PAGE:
We forbear to comment on the odious and partial character of these laws, discriminating between the same acts when committed by men of different color; and prescribing different punishments and modes of redress to different individuals, without any other regard to the quality of the action, or the degree of right, than the diversified hues of the skin. For, if Georgia has a right to legislate at all for the Indians, she is not answerable to the General Government for the quality of her laws. Such right we conscientiously and firmly believe does not exist; she claims it because the Indian Nation is within her boundaries. It is difficult to perceive, why an independent people should lose its existence, and be stripped of its individuality, because it happens to be surrounded by the possessions of other nations. Such a circumstance may give the power, but not the right, to crush them.
But, however humanity may weep over the licensed oppression which is sweeping the Aborigines from the face of the earth-yet, as Americans, such sympathy is merged in the alarm which we feel for ourselves, at the consequences of certain doctrines lately promulgated by a high officer of our Government, and adopted by the Executive in his late Message to Congress. In order to justify the abandonment of the Indians, and the refusal to protect them according to existing treaties, the Secretary of War, in his report to the President, assumes, that the Act of Congress of 1802, passed in pursuance of prior treaties, is unconstitutional, and not obligatory on Georgia, or the Federal Executive; and this reasoning is acquiesced and acted on by the President.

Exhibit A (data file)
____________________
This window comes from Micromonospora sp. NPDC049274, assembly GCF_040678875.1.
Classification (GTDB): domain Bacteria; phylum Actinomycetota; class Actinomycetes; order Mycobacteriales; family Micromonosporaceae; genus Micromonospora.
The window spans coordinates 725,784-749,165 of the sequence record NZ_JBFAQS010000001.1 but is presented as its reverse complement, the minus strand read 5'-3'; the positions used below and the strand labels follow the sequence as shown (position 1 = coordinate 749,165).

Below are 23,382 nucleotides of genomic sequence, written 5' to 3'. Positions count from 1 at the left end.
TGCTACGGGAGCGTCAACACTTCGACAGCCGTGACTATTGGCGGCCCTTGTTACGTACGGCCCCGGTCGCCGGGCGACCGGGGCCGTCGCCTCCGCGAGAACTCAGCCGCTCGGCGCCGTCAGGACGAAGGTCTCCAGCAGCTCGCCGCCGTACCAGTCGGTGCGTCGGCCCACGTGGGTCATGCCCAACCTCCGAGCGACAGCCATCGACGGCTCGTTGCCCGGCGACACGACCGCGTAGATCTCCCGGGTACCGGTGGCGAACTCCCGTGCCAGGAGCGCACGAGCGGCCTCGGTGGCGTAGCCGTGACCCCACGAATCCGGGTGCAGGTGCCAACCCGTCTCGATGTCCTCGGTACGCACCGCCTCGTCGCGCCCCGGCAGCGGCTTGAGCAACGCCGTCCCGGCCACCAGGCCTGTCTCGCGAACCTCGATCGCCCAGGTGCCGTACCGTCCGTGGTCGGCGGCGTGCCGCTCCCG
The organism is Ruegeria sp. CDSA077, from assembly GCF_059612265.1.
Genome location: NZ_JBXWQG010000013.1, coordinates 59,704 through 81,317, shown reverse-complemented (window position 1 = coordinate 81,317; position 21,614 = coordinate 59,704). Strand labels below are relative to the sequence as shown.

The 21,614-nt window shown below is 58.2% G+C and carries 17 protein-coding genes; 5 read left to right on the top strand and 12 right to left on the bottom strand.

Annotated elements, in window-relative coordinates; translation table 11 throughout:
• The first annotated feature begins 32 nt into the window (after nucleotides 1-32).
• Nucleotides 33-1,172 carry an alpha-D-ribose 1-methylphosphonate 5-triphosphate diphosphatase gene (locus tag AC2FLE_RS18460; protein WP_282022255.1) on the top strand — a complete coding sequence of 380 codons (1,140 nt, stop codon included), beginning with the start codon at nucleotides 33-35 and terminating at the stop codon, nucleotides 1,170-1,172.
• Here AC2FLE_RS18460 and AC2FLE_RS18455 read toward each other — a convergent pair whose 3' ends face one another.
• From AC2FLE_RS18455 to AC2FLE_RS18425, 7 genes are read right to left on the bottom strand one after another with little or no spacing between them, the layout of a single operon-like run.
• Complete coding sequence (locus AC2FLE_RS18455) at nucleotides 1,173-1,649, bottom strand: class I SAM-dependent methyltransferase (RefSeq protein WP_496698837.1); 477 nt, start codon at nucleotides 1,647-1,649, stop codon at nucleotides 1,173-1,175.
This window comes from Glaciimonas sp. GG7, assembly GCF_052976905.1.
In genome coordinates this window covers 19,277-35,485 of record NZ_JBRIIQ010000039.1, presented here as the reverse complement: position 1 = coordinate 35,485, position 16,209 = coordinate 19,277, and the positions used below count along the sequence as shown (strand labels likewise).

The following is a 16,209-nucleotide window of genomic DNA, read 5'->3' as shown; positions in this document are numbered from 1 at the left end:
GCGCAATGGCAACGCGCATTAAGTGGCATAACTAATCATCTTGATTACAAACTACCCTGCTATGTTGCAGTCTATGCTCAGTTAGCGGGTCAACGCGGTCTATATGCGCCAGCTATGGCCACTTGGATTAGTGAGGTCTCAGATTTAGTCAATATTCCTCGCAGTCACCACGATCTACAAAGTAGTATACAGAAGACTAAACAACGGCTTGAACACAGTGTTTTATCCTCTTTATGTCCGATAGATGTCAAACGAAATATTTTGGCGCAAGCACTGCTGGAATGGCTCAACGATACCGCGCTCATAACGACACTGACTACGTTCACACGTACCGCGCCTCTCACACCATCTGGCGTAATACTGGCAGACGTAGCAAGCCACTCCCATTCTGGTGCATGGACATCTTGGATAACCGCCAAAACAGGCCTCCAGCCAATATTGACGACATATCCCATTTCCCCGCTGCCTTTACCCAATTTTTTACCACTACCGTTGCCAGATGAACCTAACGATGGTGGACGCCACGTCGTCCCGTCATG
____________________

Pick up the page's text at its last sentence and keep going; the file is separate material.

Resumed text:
A reference to the prior acts of Georgia will show that she cannot sustain this position. The treaties of Hopewell and Holston, and the Act of Congress of 1802, above referred to, all took place before the 'articles of agreement and cession between the United States and the State of Georgia,' by which Georgia ceded a part of her territory to the United States. In those articles, she explicitly acknowledges the existence of the Indians as a Nation; with whom the U. States were to hold treaties, and extinguish the title to their territory, as soon as the same could be peaceably and reasonably done. By such acknowledgment, she certainly admitted the validity of former treaties and laws, which guarantied their protection and distinct existence.
The Treaty of Hopewell is older than the Constitution itself; hence, the adoption of the Constitution, which declares treaties to be the supreme law of the land, is a direct recognition of the right to treat with the Indians, according to the provisions of the compact.
Is it consistent with the spirit of our Government, for our Chief Magistrate to constitute himself the judge of the validity of laws, and execute them or not according to his decision thereon? After the people, through their Representatives, have passed such laws as they deem best for the public weal, should their executive servant be permitted to justify his disobedience to them, on the plea of their unconstitutionality? While laws are neither repealed by Legislature, nor invalidated by a decision of the Federal Judiciary, we can perceive no right in the Executive to set them aside, or suspend their operation at pleasure. Such a power admitted would be a firm foundation for future usurpers to build upon. Make the Executive and his Cabinet the arbiters of the constitutionality of your enactments; and, at some future day, when your officers become more ambitious, and less honest, than at present, what barrier have we between Tyrants and our liberty?
Firmly believing that our treaties with the Cherokee Indians, and law passed for their execution are constitutional and valid; and that a disregard and violation of them would be an indelible stain on our National honor-we pray your Honorable bodies to pass such laws as may be necessary to protect the Cherokees and other Indians, within their own territory, from the intrusion of any of our citizens, whether done in pursuance of State enactments or not, according to the true intent and meaning of our several Treaties with said Indian tribes.-And we will pray, 'c.